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Ovarian cancer will be diagnosed in 1 of 72 women; 14,000 will die. Please know the symptoms and risk factors: read Outshine: An Ovarian Cancer Memoir. Books at www.amazon.com. ALL PROCEEDS GO TO GYNECOLOGIC CANCER RESEARCH. I am a member of Rave Reviews Book Club and Rave Writer's International Society of Authors, and Patient Leadership Council for Tesaro, Inc. I WILL NOT USE YOUR EMAIL ADDRESS FOR ANY OTHER PURPOSE THAN CONTACTING YOU DIRECTLY. ALL ORIGINAL CONTENT COPYRIGHT 2011 THROUGH 2018.

Thursday, June 26, 2014


     How does one define courage?  "Courage is not the absence of fear, but rather the ability to do what is right despite fear."  Kathryn Chastain Treat is today's guest blogger and she writes that these words were from my doctor as I faced an upcoming hysterectomy and the very real possibility I had ovarian cancer.  He finished his note to me by saying, “You are a courageous woman.” 

          Karen Ingalls is the epitome of courage as she battles her second fight with cancer.

     I would need to find courage deep from within myself to survive and continue to fight.

     When I decided to return to work after a 17year hiatus from raising my daughters, I had no idea the direction my life would take.

      I battled one debilitating illness after another and stared cancer in the face.  I battled depression that came from chronic illness and the isolation from being a virtual prisoner of my own home due to multiple chemical sensitivity (also known as MCS) and mold allergies from a mold exposure in my work place.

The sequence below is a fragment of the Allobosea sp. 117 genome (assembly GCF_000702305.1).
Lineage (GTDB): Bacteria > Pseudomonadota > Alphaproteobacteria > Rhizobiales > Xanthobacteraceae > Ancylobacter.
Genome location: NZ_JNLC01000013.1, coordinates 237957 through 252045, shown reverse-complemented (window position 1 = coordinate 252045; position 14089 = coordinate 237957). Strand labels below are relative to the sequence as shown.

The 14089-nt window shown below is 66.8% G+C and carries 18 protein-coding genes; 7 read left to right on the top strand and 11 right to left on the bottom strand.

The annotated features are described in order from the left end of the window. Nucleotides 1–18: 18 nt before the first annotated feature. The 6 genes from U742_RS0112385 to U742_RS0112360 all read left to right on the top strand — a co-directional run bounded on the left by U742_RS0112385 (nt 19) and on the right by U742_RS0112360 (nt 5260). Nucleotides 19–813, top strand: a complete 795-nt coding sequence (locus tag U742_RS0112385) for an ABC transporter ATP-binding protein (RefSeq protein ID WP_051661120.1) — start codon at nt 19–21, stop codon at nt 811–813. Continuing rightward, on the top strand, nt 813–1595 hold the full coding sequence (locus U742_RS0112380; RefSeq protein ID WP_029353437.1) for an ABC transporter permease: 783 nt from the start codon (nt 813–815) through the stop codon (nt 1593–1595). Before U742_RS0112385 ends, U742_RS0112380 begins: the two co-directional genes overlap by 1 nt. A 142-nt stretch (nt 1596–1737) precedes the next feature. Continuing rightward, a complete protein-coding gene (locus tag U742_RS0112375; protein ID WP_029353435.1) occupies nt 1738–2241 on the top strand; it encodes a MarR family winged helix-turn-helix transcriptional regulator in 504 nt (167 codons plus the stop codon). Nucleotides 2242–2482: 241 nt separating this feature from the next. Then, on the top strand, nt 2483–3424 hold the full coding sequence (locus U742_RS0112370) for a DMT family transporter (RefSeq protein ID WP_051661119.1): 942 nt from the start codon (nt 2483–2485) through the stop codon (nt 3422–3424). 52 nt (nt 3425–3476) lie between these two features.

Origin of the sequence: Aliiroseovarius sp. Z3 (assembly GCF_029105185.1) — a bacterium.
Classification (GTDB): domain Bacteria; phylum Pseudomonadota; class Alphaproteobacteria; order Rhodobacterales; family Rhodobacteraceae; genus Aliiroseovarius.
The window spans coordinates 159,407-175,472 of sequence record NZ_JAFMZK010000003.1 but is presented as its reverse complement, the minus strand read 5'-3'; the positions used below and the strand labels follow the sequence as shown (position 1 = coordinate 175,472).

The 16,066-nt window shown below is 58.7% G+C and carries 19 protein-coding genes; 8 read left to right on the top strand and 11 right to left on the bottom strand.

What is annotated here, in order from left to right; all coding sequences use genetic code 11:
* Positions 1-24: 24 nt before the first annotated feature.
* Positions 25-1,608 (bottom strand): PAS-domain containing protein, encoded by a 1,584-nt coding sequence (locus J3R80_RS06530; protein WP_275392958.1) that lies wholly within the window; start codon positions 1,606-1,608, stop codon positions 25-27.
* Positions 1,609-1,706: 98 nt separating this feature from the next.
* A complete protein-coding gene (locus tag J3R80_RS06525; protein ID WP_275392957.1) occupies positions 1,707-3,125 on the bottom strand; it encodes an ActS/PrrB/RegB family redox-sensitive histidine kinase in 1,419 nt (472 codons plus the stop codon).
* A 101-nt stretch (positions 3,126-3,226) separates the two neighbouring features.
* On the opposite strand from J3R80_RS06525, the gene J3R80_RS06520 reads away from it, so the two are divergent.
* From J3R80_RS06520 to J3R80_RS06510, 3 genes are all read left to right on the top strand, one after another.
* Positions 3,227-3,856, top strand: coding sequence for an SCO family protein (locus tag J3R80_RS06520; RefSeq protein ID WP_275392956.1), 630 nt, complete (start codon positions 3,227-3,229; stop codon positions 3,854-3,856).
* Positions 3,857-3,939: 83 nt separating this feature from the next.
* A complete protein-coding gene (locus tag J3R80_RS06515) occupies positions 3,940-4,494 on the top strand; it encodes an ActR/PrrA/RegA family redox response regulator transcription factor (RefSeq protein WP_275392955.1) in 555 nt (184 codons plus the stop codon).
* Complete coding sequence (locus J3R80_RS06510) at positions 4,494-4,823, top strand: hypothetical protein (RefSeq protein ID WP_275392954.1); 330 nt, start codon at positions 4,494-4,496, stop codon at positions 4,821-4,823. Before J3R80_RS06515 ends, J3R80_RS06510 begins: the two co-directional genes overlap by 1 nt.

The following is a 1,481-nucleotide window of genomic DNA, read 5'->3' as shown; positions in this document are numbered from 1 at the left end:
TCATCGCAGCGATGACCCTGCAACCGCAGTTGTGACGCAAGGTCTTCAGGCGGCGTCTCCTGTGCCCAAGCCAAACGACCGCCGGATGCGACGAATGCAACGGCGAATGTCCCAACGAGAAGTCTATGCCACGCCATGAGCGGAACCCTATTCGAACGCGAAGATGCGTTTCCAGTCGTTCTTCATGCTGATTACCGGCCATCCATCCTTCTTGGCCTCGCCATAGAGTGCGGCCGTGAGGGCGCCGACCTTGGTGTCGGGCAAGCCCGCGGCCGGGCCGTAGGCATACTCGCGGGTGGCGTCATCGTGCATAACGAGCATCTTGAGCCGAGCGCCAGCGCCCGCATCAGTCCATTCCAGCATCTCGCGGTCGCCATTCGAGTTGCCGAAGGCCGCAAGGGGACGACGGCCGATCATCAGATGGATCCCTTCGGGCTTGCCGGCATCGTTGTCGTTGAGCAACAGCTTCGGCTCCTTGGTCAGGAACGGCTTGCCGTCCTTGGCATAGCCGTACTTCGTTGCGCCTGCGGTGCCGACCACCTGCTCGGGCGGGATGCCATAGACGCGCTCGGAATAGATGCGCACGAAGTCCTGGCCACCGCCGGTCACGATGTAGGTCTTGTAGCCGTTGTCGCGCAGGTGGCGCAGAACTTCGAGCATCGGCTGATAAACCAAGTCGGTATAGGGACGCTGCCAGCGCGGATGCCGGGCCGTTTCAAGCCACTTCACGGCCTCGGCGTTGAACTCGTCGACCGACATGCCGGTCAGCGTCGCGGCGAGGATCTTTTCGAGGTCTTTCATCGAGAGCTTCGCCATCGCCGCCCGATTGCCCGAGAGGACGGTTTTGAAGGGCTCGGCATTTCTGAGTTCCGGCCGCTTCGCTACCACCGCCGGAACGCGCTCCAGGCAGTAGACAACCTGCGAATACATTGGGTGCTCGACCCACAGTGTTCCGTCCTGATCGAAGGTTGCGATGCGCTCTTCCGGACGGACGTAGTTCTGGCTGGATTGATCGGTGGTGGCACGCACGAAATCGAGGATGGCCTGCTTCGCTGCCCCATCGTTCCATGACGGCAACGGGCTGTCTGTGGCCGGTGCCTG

I was a victim.  I didn’t know anyone else like me.  I was angry!  Soon I discovered that I was not alone; there were many more like me.  Yet despite our numbers, MCS remains a much misunderstood illness in the general population, the medical community and the legal community.

       MCS is the inability to tolerate trace amounts of chemicals without developing horrific symptoms.  The difficulty is that those of us who suffer are not alike.  The amounts of chemicals that can make us sick and the way we react vary:  

                + I may tolerate newsprint ink without any symptoms.
                 +Another person may develop headaches, blurred vision or respiratory symptoms when handling a book or printed material.  
                 +My symptoms for chemical exposure range from losing my voice and having brain fog to coughing violently and developing neurological symptoms.
                  +I am no longer able to wear my contacts or color my hair, use make-up or scented products. 

      May is MCS Awareness month.  While I speak and use my voice for all who suffer daily, May is dedicated to our message.  I was a victim for far too long.  I allowed myself to stay in the victim role.  I wanted to tell my story, I wanted to yell at my workplace for making me sick and I wanted to yell at myself for returning to work when I didn’t really have to work.  One morning I decided that I needed to tell my story (and that of many others).  To do this, I had to become a survivor.  Yes, I am a victim of my work environment and all the chemicals the industry is putting into our everyday lives.  But, I am also a survivor!  I have survived by learning to live in a less toxic environment and not allowing toxins to come into my home.